John Green has become something of a big deal since the opening of “The Fault In Our Stars,” and more power to him. I am all for anything that gives power to the writer as opposed to basically anyone else in the food chain. Green sold the rights to this novel to Paramount years ago, and my guess is that as soon as “Fault” opened, they got real excited about what must have been a wildly reasonable investment.
Sarah Polley, writer/director of 'Take This Waltz' and 'Stories We Tell,' and Academy Award-nominated for her screenplay 'Away From Her,' is set to write and direct 'Looking For Alaska.' The book, by 'Fault In Our Stars' author John Green, has been in development for years, but is picking up steam as 'Fault' crosses the $100 million domestic box-office mark.
I'm totally unfamiliar with “Looking For Alaska,” an earlier book by Green, but I am 100% onboard for anything that puts Sarah Polley to work. For those who are not already familiar with her work, I would urge you to get caught up. “Take This Waltz” is great, a smart and mature piece of work, and her documentary “Stories We Tell” was one of last year's most quietly amazing films. She's such a deeply empathic filmmaker that if you're making something that is strongly emotional, I can think of no one I would hire before her.
I know we've seen cultural commentators lately using YA adaptations and YA readers as punching bags because, supposedly, YA fiction is ruining the world and destroying literacy. I'm not sure how I'm supposed to be upset by anyone who is ready any book at this point, but I'd say this kind of blanket dismissal of readers is particularly gross at a time when bookstores are dying and we need to support pretty much anything that gets people reading. Reading is a habit, something that has to be cultivated over time, and right now, this seems to be what is getting more people picking up more books. That means I'm a fan, automatically. Once you have readers who love to read, then you can start pushing them to read different things, but trying to shame them or make them feel bad because they're not reading what you want them to read from day one seems like the wrong way to go about it.
According to Deadline, who broke the story, the book deals with a young man who meets a girl named Alaska in a boarding school in Alabama, where she teaches him to drink, smoke, and play pranks, helping him cut loose even as he starts to realize that she may have larger unspoken problems. One of the things i love about Polley's movies is that she doesn't seem to be a moralist, determined to show the “right” way for people to do things. Instead, she's just curious about behavior, interested in the things that make us human.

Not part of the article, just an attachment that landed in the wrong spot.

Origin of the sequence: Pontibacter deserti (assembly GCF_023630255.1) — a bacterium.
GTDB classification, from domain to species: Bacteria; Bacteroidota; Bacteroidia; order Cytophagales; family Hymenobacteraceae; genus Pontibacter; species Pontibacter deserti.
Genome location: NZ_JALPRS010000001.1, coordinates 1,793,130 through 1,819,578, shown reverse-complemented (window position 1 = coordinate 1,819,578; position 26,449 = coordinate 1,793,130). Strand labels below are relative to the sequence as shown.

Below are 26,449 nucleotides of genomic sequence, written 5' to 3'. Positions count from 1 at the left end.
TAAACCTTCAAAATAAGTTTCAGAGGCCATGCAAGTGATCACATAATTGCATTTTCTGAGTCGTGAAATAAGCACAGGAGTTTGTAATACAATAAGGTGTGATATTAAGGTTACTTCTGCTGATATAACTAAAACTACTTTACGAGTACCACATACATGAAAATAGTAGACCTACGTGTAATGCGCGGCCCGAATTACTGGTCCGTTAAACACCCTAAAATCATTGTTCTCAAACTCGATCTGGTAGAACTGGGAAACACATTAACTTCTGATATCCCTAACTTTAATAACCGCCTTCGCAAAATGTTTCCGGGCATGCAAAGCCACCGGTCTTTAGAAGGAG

While Deadline just had Polley attached as a writer, John Green said today on Twitter that she's both writing and directing, and that sounds to me like a win for everyone involved. If Polley has a big hit with this film, that buys her room to make several smaller films that matter to her. And I don't believe for a second that she'd want to write and direct this movie for any reason other than she thinks she can tell the story well. When you look at what she's made so far and how she's made those films, or when you talk to Polley about how she approaches her art, it's clear that she is not doing this because she thinks she's going to be rich, and she's not chasing some giant box-office behemoth. She is a serious filmmaker, and she's got a huge sense of voice already.
She's been working on an adaptation of Margaret Atwood's “Alias Grace,” and I certainly hope that ends up happening. But in the meantime, if “Looking For Alaska” is something she feels like she can get right, then I can't wait to see it. I'm onboard, sight unseen. I liked “The Fault In Our Stars” fine, but I think Polley's the difference. She's a different kind of filmmaker altogether, and I really look forward to her work.
In the meantime, fans of Green's work who really liked “Fault” are probably excited about “Paper Towns,” which is set to star Nat Wolff, the guy who was the main character's blind best friend in “Fault.” More importantly, Michael H. Weber and Scott Neustadter are adapting the novel, and at this point, I can't think of many guys I'd trust more with that kind of material. “The Spectacular Now,” “(500) Days Of Summer,” and “Fault” are all strong examples of how well they balance emotion and character, and just how careful they are about cheap sentiment.
“The Fault In Our Stars” is still playing in theaters now.